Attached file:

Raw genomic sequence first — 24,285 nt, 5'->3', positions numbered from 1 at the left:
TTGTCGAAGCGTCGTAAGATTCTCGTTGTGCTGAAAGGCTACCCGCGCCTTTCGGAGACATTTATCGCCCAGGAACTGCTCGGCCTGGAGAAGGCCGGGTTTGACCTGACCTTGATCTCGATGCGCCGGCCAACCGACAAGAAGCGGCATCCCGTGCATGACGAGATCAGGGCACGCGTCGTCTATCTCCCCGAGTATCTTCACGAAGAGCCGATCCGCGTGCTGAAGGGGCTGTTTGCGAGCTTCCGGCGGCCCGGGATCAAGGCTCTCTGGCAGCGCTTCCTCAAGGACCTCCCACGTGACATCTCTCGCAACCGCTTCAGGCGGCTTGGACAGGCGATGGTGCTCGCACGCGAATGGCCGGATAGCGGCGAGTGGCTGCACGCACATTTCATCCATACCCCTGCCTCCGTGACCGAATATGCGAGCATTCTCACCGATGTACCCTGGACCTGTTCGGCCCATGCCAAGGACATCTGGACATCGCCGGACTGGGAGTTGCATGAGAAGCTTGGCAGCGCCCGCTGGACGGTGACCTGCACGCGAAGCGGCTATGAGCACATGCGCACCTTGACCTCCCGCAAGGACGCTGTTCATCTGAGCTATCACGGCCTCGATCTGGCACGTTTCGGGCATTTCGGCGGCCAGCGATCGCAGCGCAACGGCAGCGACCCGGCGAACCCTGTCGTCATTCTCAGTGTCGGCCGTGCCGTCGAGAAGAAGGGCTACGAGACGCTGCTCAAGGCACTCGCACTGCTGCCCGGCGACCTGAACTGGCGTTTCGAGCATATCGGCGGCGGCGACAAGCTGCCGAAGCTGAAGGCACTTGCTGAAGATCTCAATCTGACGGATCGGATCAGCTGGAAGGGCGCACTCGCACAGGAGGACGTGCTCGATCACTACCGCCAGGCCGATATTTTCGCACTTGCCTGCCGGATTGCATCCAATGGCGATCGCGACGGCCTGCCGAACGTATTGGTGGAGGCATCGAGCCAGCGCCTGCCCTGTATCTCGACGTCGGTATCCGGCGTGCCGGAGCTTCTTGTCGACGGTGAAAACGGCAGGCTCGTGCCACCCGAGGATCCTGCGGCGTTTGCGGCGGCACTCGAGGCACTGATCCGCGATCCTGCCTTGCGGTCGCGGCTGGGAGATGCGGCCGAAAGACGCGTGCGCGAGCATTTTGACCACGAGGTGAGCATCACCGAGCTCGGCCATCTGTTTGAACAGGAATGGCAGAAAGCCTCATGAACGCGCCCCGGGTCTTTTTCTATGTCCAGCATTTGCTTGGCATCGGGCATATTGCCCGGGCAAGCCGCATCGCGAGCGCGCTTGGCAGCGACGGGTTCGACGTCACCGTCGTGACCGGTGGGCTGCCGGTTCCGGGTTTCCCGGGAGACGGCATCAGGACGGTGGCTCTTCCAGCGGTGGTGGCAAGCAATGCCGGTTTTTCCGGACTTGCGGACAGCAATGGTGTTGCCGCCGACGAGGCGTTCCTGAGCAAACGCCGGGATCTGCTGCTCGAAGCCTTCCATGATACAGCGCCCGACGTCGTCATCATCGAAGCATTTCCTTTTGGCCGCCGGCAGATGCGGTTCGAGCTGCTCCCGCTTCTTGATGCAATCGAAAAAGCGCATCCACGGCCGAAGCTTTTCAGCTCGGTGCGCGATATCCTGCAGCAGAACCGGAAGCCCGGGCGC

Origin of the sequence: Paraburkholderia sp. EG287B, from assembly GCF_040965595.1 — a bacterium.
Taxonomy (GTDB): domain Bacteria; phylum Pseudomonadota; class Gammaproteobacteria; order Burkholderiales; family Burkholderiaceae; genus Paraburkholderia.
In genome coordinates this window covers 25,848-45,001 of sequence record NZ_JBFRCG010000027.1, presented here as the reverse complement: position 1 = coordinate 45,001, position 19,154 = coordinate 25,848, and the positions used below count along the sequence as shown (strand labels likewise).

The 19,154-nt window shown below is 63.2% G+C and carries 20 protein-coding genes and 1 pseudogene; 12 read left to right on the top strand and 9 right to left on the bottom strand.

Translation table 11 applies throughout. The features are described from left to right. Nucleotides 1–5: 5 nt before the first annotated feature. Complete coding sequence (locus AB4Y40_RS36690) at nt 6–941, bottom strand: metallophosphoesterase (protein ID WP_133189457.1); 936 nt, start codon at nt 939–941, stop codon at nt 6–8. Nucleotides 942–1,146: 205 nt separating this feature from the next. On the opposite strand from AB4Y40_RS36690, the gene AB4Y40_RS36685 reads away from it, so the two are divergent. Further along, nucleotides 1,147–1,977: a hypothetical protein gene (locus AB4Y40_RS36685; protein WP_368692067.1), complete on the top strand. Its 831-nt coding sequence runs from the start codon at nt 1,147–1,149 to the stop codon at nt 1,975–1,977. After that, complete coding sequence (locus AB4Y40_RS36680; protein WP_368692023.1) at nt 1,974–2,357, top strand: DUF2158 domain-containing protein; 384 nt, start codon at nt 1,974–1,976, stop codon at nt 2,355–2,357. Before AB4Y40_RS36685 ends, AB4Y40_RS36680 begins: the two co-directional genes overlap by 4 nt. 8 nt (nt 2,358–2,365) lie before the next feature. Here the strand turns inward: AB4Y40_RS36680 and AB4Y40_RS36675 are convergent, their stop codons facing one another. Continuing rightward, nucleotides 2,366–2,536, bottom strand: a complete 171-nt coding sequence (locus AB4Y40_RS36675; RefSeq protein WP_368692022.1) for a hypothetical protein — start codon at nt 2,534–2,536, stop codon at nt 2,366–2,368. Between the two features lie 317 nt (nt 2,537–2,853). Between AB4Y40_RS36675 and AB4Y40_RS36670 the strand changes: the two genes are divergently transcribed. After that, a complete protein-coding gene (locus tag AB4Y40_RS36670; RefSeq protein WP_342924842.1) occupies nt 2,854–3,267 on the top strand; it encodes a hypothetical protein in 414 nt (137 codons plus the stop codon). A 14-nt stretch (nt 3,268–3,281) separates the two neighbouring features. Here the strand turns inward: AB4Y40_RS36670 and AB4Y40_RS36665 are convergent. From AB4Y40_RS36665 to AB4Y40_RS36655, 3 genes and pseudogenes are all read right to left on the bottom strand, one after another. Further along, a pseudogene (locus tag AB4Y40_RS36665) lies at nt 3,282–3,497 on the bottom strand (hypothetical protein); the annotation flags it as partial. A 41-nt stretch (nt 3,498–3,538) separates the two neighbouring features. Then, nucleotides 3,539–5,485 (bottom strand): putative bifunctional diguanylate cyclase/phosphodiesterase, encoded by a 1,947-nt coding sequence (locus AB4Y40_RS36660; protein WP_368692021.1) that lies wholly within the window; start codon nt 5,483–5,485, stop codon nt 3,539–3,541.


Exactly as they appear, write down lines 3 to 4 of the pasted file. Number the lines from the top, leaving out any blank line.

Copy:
Origin of the sequence: Paraburkholderia sp. EG287B, from assembly GCF_040965595.1 — a bacterium.
Taxonomy (GTDB): domain Bacteria; phylum Pseudomonadota; class Gammaproteobacteria; order Burkholderiales; family Burkholderiaceae; genus Paraburkholderia.